“I’m just like you,” narrates Simon (Nick Robinson) in voiceover at the beginning of Love, Simon. “Except I have one huge-ass secret: I’m gay.”
Simon has a loving, normal, upper-middle-class existence, and the film goes to great lengths to bring this point home. His parents (Jennifer Garner and Josh Duhamel) are an enviable, healthy, attractive couple; his kid-sister’s chef aspirations has the whole family rallying behind her complicated breakfasts with enthusiasm; and Simon’s close-knit friends make something as tedious as carpooling into a fun-loving morning ritual.
With a supportive upbringing – aside from a few clueless jokes from his dopey but well-meaning father – Simon shouldn’t have any reason not to tell his family and friends, right? But Love, Simon challenges the notion that acceptance from loved ones is the only pressure a gay teen feels when considering coming out.
When Simon discovers an anonymous post on his high school’s message board from “Blue,” another closeted gay teen, he immediately begins a secret email exchange, signing his emails “Love, Jacques.” An anonymous exchange with a stranger going through the same experience gives Simon the kind of support his straight family and friends cannot provide. Then, as Simon falls for Blue, he begins to suspect several classmates might be his closeted friend. Each time, he imagines Blue typing him an email, and each time, the new face is revealed in a slow, delicious pan. It’s a contrived but admittedly effective visual device that illuminates the alluring power of idealized adolescent romantic fantasy fuelled by anonymity.
Like all romantic dramedies, Love, Simon has more than its fair share of zany characters popping up. There’s Tony Hale as an adorkable, well-meaning and overbearing principal. Clark Moore plays a confident gay man who knows exactly how to put bullies in their place. Martin (Logan Miller) is an attention-hungry (yet untalented) theatre kid with a never-ending supply of terrible punny graphic tees to go along with a crush on Simon’s friend Abby (Alexandra Shipp).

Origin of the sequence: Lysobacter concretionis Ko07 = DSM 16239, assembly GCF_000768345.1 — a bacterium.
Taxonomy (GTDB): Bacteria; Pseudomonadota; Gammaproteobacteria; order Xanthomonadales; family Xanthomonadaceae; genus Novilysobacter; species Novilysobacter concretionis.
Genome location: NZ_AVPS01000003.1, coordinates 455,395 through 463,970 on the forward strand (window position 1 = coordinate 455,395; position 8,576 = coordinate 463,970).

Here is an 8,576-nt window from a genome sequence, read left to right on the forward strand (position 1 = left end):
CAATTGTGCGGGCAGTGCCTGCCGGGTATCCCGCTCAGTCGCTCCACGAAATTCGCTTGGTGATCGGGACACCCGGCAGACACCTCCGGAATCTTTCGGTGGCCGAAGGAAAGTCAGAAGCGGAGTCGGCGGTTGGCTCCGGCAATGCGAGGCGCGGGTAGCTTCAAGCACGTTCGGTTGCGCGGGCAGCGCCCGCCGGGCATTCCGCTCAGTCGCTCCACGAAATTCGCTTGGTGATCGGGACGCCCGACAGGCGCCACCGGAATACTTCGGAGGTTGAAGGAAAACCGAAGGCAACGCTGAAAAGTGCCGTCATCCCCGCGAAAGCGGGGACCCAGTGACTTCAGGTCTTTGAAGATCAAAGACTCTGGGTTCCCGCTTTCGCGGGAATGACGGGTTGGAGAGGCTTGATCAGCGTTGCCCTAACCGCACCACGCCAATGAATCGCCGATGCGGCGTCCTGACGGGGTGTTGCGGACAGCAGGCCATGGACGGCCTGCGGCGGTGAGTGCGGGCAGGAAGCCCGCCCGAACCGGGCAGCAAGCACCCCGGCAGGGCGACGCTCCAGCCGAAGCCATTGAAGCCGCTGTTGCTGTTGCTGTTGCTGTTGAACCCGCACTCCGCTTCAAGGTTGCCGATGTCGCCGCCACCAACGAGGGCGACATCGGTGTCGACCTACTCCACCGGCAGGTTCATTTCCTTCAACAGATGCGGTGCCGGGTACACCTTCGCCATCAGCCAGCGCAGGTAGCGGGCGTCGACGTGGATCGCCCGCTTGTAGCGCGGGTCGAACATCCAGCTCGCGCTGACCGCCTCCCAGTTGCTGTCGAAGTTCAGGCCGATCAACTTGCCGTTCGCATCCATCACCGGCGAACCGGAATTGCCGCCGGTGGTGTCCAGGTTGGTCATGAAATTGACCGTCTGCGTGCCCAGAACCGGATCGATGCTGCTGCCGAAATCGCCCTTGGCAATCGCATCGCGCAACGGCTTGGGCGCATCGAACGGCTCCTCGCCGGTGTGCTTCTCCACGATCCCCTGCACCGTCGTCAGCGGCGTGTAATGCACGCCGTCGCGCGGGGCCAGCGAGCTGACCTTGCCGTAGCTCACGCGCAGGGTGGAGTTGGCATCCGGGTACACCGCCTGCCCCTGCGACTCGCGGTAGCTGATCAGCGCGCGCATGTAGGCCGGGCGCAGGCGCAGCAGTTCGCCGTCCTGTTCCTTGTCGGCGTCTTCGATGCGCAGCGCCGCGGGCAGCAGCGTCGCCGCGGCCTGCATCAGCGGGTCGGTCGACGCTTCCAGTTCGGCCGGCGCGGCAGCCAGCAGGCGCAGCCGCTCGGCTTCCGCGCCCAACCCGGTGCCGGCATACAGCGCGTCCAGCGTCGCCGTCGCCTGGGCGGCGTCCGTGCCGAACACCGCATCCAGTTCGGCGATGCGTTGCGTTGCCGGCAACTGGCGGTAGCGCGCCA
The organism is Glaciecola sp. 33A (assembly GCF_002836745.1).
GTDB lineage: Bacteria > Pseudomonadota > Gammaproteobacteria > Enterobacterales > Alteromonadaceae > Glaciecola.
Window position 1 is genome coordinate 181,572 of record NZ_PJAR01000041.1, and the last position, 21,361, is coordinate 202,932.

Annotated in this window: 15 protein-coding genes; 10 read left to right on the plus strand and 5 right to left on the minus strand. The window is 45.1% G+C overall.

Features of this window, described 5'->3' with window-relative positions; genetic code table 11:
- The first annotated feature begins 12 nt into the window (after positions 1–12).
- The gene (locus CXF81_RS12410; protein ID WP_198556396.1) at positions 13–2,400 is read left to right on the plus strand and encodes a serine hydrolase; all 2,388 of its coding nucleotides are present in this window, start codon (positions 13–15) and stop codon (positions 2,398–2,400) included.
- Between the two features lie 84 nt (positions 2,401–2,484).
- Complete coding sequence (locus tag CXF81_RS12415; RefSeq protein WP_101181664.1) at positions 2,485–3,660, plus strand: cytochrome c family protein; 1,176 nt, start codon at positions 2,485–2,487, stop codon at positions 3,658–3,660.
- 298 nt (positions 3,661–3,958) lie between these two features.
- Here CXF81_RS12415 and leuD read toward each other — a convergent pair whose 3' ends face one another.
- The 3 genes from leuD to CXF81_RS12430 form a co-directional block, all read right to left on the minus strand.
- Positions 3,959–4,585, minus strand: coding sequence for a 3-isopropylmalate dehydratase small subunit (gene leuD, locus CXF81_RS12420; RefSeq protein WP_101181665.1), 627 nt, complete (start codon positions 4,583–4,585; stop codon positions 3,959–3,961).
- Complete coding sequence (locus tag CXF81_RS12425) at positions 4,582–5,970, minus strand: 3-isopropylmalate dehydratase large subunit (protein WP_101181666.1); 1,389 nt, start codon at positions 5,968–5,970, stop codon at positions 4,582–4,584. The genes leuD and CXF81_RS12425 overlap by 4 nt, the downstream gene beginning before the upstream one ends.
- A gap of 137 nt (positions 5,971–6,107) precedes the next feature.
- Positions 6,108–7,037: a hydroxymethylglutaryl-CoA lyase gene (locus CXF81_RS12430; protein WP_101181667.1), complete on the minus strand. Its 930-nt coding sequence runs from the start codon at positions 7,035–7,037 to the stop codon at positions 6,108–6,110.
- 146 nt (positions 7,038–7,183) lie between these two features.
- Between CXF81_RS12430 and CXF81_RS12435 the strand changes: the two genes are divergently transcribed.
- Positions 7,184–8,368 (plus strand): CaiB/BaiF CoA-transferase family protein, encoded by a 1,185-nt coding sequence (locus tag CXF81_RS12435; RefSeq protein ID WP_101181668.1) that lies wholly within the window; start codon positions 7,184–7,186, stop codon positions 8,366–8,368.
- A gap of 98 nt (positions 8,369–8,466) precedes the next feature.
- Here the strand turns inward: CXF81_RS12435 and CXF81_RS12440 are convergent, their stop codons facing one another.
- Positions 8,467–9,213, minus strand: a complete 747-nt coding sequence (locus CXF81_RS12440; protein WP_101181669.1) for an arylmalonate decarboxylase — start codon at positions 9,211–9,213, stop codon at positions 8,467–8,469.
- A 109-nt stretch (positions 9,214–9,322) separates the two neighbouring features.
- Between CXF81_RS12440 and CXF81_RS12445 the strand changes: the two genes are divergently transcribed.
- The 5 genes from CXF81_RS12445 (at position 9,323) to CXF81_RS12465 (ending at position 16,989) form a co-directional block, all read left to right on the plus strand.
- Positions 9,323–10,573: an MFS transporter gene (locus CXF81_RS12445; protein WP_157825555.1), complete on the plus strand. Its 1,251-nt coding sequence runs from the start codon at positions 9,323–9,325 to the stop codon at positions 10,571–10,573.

When Martin stumbles onto Simon’s emails to Blue, he threatens to publicly post them unless Simon helps him get Abby to like him. Cue the dramatics. While Love, Simon is indebted to the classic John Hughes teen films of the past, it does at least critique one of the genre’s most eye-rolling conventions: the public declaration of love. So often manufactured to be the protagonist’s triumphant “unlocked achievement” moment, here it’s shown for the selfish act it really is, teaching not only Simon but the clueless Martin a lesson in love.
Love, Simon has its problems. Its depiction of teen gay identity issues is simplistic, like Simon’s fantasy of coming out surrounded by peers dancing energetically around him, and another admittedly comedic montage in which Simon asks the viewer to imagine a world where straight people have to come out to their parents. While the film is explicit in outlining its core message – that a gay kid can still struggle with coming out while everything else in their life is as square as possible – that picture of normalcy leaves the viewer wanting more depth from the characters.
The photogenic Robinson, cuddly and harmless as his fleece-lined jean jacket, doesn’t get much to play with aside from those two character traits. Nonetheless, Love, Simon diversifies the canon of gay coming-of-age movies, wherein protagonists are often alienated, and offers an undeniably satisfying, cheesy and often hilarious teen romance.